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Six Villages

Math brain teasers require computations to solve.

 

Puzzle ID:#44101
Fun:*** (2.38)
Difficulty:**** (3.46)
Category:Math
Submitted By:javaguru*us**
Corrected By:javaguru

 

 

 



There are six villages along the coast of the only perfectly round island in the known universe. The villages are evenly distributed along the coastline so that the distance between any two neighboring coastal villages is always the same. There is an absolutely straight path through the jungle connecting every pair of villages. These paths create thirteen crossings in the interior of the island, one of which is in the middle of the island where paths from every village meet.

The island has a strange courtship custom. Before a father will give permission for his daughter to marry, her suitor must bring the father a fish each day until he has traveled by every route from his village to the father's village. The young man only travels along routes where he is always getting closer to his destination. The young man may visit other villages along the way.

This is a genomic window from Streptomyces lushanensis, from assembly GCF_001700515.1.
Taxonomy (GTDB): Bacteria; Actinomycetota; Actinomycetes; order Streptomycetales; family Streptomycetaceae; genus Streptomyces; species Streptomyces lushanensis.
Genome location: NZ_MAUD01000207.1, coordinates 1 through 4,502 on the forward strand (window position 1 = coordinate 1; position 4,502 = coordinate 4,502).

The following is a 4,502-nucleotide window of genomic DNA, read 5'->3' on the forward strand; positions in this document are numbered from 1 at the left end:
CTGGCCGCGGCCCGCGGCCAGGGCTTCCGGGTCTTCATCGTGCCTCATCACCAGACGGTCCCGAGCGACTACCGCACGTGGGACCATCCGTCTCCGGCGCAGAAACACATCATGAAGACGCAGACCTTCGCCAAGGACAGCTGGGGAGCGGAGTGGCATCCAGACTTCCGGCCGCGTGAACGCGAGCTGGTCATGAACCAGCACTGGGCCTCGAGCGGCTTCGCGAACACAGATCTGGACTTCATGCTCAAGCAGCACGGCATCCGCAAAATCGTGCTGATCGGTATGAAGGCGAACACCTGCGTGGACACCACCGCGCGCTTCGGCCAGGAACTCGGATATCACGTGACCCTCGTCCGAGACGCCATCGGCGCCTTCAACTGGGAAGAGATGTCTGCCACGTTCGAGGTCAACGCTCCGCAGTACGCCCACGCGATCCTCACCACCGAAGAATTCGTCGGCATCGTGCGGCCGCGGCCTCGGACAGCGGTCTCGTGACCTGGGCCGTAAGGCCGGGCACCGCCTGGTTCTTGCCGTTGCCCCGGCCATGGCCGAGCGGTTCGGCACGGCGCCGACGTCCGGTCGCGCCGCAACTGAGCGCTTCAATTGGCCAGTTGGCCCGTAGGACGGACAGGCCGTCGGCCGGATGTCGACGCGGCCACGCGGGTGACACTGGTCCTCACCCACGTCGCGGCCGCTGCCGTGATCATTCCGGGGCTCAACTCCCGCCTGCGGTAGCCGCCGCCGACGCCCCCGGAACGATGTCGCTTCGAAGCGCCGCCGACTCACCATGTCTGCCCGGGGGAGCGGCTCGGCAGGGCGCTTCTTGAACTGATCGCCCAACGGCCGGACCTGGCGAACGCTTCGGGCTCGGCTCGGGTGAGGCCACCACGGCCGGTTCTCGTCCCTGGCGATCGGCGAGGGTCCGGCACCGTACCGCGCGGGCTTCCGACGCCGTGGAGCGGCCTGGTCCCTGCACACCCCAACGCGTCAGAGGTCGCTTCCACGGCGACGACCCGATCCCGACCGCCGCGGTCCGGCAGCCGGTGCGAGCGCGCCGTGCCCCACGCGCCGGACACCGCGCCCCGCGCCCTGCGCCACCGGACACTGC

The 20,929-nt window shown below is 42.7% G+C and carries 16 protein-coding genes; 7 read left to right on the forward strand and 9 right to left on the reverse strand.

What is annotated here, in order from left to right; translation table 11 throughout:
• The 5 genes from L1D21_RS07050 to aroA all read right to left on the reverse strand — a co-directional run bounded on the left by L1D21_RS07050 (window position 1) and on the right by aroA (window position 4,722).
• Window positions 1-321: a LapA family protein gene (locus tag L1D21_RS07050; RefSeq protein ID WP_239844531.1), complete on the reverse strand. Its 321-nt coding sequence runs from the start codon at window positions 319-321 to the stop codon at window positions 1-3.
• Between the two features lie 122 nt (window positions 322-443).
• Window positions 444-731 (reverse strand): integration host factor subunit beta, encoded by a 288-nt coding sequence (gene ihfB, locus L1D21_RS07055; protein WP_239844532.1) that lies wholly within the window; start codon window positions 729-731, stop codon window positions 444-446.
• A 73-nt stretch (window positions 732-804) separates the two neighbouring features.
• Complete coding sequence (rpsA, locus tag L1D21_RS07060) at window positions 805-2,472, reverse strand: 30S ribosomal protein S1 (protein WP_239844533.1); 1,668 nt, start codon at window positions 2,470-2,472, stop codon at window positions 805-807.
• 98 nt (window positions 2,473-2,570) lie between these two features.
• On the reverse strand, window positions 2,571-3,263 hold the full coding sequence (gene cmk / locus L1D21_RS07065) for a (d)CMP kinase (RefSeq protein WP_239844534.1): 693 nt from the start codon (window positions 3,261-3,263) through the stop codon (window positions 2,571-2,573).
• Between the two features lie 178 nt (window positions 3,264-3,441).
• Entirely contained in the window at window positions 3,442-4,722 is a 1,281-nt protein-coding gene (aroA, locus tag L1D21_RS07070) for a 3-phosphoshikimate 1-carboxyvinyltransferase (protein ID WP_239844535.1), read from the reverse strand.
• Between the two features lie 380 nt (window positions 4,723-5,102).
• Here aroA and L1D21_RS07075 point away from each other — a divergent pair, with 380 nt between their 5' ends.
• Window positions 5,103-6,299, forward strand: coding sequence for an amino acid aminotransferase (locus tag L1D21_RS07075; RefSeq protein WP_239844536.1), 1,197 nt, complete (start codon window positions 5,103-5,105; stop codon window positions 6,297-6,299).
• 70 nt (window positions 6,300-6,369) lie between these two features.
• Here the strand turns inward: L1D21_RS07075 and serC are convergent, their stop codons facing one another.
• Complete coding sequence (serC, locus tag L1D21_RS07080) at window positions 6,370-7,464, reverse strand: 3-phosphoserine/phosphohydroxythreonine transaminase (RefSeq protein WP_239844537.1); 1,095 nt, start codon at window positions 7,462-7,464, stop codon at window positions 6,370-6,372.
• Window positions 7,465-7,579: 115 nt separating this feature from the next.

On April first a father's three sons come to tell him of their intent to woe a bride, each from a different village. The brides' villages are the first three villages encountered when traveling clockwise around the island.

If the sons begin their courtship today and the couples are married on the day following each son's last trip, what are the three wedding dates?

Bonus Question: If the coastline of the island is ten miles long, how long is the longest route that any of the sons takes to reach their betrothed's village?

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Comments

javaguru*us*
Feb 14, 2009

OK, I made a significant mistake on the answer to the bonus question.

A side of the smaller equilateral triangle is not 5*sqrt(5)/2Pi. It is 5/(sqrt(3)*Pi). This makes the longest path

10/Pi + 20/(sqrt(3)*Pi) ~ 6.86 miles
stil*us*
Mar 04, 2009

Dear javaguru-
You've mixed your use of route and path. The puzzle is a confusion until one realizes the boy is travelling all routes which with every step take him closer to the girl's village.
I initially figured the boy would take just enough routes to use every acceptable path or path fragment at least once.
javaguru*us*
Mar 04, 2009

OK. I was trying to keep the prose consistent with tropical-island-village-speak and "route" didn't seem like the term they'd use, but I can see how "path" can be misinterpreted.

When I saw you had posted a message here I was assuming it was to point out the error in the answer. There is a mistake in the assignment of values in the longest path (sorry, "route" ).

M = Ai + EFi + BCi = 13

There is no path from EFi or BCi to M. The value for M should instead be:

M = Ai + Fi + Bi = 11

Once you propagate the correct value for M through the rest of the routes you end up with 121 routes, not 131. This gives a wedding date of August 1st.